Abubakar Shekau of Boko Haram. The United States government has placed a $7 million bounty on his head., a photo by Pan-African News Wire File Photos on Flickr.
Youths Arrest Boko Haram Commander, 15 Others
FRIDAY, 28 JUNE 2013 19:54
FROM NJADVARA MUSA, MAIDUGURI
• Terrorists Sack Seven Hill Communities, Hide in Caves
• Shettima Urges Fleeing Elders To Return
MEN of the Borno Youths Vigilance Group (BYVG) Friday in Maiduguri, the state capital, arrested four suspected Boko Haram members, including sect’s operations commander said to be close to the sect’s leader, Sheikh Abubakar Shekau. They recovered arms and ammunition near the Sanda Kyarami Park.
According to an eyewitness, the four suspects were arrested by members of BYVG while patrolling and on the “stop and search” operations in Galtimari ward, close to the Giwa Barracks on Gombale Road.
Confirming the incident in Maiduguri, Chairman of the vigilante group, Abubakar Mallum, said: “We were able to arrest four suspects this (Friday) morning, including one of the sect’s top commanders.
“You can see that the commander has already been taken into this vehicle to the place where the arms and ammunition were hidden for operations by these terrorists.”
Mallum claimed that the arrested commander was close to the sect’s leader and would assist the youths to identify the location of hidden arms for retrieval before being handed over to the local commander of the military Joint Task Force (JTF).
On the group’s modus operandi, he said unlike the JTF which operates with patrol vehicles and rifles, the volunteers rely on God’s protection and the prayers of people, saying they only use sticks, knives and cutlasses for the “stop and search” operations in Maiduguri.
He stated that the intervention of youths in hunting down Boko Haram sect members was to end their incessant attacks and killings of innocent people, including the youths’ parents, brothers, sisters and other top government officials, traditional and religious leaders in the state.
However, despite yesterday’s arrest in Maiduguri, suspected members of the sect attacked seven hill communities in Gwoza council of the state with Improvised Explosive Devices (IEDs) and petrol-bombs yesterday, torching many houses and carting away food items and livestock into caves in the hills.
Although the exact number of people killed and houses destroyed in the multiple attacks could not be ascertained, an anonymous community leader of Kunde, said 15 people were killed by the armed terrorists, when they overrun six other communities of Gathahure, Hwa’a, Tihezeh, Hrazah, Hembe and Gjigga on the Mandara Hills which stretches for 16 kilometres east of Gwoza, the council headquarters.
He said residents of his community, and six others fled to Gwoza town, Barawa, Agaplawa, Kurana Bassa, Kwatara, Limankara and Ngoshe Ndahang, a hill community also on Mandara Hills.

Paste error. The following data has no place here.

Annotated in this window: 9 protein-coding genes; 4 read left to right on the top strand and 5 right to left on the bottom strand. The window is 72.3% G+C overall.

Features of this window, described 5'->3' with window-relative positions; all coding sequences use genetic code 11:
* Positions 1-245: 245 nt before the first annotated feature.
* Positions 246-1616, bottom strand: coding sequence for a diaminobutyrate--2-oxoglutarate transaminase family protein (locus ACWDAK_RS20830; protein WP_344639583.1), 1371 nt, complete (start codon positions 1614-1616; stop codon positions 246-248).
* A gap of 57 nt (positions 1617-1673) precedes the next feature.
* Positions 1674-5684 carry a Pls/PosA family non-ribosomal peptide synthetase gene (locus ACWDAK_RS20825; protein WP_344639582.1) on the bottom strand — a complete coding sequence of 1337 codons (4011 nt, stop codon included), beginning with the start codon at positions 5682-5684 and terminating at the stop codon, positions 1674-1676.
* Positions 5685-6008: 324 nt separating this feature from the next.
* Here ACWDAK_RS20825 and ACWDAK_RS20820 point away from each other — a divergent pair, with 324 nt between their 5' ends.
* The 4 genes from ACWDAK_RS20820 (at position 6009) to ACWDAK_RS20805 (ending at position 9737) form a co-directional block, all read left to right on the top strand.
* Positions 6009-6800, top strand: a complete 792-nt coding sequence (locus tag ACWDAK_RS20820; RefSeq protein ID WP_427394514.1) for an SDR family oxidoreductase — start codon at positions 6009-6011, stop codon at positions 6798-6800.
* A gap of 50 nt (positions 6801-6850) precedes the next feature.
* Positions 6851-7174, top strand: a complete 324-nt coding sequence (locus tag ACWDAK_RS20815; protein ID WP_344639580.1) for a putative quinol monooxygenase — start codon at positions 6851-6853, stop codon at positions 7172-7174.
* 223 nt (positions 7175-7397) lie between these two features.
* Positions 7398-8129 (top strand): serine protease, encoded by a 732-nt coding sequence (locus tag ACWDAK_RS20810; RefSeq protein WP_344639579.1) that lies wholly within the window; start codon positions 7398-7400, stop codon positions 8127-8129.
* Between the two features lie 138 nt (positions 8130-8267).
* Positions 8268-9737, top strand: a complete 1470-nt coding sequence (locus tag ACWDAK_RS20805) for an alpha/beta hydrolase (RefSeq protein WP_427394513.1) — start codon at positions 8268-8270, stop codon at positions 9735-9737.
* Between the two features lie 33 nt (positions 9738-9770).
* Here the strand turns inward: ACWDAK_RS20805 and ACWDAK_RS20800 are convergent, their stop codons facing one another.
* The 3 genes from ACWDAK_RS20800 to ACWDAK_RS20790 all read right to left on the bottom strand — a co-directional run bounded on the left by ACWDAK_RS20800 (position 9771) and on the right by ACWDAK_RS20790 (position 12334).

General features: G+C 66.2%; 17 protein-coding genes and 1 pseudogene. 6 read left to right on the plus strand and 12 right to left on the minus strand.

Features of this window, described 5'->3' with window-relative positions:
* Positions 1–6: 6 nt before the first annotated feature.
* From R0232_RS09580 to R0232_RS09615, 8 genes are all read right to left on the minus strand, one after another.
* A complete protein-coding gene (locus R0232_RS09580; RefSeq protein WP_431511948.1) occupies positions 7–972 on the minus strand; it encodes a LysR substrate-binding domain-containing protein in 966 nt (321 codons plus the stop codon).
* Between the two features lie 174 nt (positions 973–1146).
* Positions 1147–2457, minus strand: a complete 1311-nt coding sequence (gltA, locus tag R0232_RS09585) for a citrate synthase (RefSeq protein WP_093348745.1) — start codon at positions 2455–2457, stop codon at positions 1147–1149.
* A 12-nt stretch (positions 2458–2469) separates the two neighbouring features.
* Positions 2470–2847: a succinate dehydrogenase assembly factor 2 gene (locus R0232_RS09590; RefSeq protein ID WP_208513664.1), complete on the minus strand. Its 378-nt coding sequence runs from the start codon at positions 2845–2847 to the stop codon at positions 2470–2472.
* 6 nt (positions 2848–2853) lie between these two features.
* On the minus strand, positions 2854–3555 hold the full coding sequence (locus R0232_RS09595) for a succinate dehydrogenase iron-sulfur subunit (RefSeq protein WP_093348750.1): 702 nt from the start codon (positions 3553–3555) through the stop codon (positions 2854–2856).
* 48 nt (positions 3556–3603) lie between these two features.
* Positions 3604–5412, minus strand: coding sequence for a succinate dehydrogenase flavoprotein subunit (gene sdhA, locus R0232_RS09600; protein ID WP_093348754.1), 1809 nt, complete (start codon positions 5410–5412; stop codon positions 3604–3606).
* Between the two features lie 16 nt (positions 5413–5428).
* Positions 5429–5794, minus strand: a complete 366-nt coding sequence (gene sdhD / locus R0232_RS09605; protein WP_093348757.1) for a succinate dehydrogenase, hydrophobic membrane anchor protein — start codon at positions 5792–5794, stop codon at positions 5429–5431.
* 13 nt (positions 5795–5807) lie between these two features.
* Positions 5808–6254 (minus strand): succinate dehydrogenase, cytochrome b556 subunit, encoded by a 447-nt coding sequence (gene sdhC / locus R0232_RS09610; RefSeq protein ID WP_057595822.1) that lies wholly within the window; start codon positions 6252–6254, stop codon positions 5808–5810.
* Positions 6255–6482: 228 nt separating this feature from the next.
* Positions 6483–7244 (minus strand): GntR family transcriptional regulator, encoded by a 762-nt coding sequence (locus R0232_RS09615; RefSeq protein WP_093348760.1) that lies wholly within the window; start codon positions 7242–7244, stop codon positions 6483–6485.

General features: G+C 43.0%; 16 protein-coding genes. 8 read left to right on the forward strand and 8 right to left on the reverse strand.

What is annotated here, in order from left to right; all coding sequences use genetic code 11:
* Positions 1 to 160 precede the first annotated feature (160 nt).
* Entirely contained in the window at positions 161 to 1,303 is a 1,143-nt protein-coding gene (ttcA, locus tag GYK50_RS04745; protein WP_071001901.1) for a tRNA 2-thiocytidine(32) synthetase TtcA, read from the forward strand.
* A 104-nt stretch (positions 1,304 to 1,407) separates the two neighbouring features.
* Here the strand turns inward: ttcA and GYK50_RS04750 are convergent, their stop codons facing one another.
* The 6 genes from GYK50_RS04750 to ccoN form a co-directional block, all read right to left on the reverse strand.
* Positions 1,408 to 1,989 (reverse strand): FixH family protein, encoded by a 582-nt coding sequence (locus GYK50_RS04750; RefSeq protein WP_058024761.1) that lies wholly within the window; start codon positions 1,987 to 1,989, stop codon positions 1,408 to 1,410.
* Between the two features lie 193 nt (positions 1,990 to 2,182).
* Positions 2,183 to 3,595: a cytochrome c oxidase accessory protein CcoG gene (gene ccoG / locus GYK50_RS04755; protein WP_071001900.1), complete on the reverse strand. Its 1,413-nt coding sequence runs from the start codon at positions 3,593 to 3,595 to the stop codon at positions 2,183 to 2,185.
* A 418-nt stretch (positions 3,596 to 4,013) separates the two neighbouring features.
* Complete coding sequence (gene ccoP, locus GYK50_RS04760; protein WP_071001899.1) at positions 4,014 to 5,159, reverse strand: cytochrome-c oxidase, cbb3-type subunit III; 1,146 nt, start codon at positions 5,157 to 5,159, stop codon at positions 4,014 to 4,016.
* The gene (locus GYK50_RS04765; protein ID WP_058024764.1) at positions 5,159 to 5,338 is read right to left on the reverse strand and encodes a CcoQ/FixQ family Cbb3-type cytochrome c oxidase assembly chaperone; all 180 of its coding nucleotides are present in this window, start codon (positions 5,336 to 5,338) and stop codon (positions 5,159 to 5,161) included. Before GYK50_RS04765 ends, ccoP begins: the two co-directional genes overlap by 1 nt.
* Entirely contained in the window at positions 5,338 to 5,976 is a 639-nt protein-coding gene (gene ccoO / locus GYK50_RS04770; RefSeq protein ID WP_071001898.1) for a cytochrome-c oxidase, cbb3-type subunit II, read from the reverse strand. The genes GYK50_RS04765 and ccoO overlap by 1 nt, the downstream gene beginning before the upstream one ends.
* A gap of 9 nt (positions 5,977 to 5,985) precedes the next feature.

The six other communities ransacked by terrorists, he said, border the Republic of Cameroun, where some of the residents had fled with their wives and children.
In Maiduguri, Mallum further disclosed that 15 other suspects were also arrested and handed over to the local JTF commanders at Giwa Barracks for further investigation.
The arrests, which were made on Wednesday and Thursday, he added, were in four wards of Zajeri, Gwange I and II and Bulabulin, one of the black spots identified by the JTF in 2011.
There was no immediate confirmation from the JTF in Maiduguri on the group’s claims.
The Presidency and military authorities in Abuja and the JTF spokesman in Maiduguri, Lt. Col Sagir Musa, had last week commended the group for fighting the Boko Haram insurgency in the state.
Confirming the Gworza council incident yesterday in Maiduguri, a top military officer of the Special Operations Forces (MISOF) at Barawa, a border village and foot hills settlement, said: “Some of the villages on Gwoza Hills cannot be accessed by our men because of the difficult terrain. Our men can only be stationed at this village for our operations with fighter jets that could bombard the hills with cannons to destroy the training camps and hideouts of Boko Haram sect members.”
He said the local reports they had been getting from the fleeing residents indicated that many houses and property, including livestock and grains had been looted by the rampaging terrorists.
The MISOF source, also told The Guardian that all the routes and roads leading to the mountain tops and hill settlements had been closed and are being patrolled and monitored to prevent suspects from fleeing the mountain tops of Mandara Hills which are under the surveillance of soldiers for 24 hours.
Meanwhile, the state governor, Kashim Shettima has appealed to fleeing members of the Borno Elders Forum (BOEF) to return, despite the ongoing security challenges in rebuilding the state.
Shettima made the call yesterday in Maiduguri while distributing relief materials donated by the Borno Elders Forum for Boko Haram victims in Maiduguri metropolis.
According to him, the fleeing elders must return home to assist government chart a new course for the rapid development of the state.
His words: “We know that some of the elders have remained in Maiduguri inspite of the numerous happenings. But some others could not withstand the pressures of the insurgency and they left along with members of their families to Abuja, the Federal Capital Territory.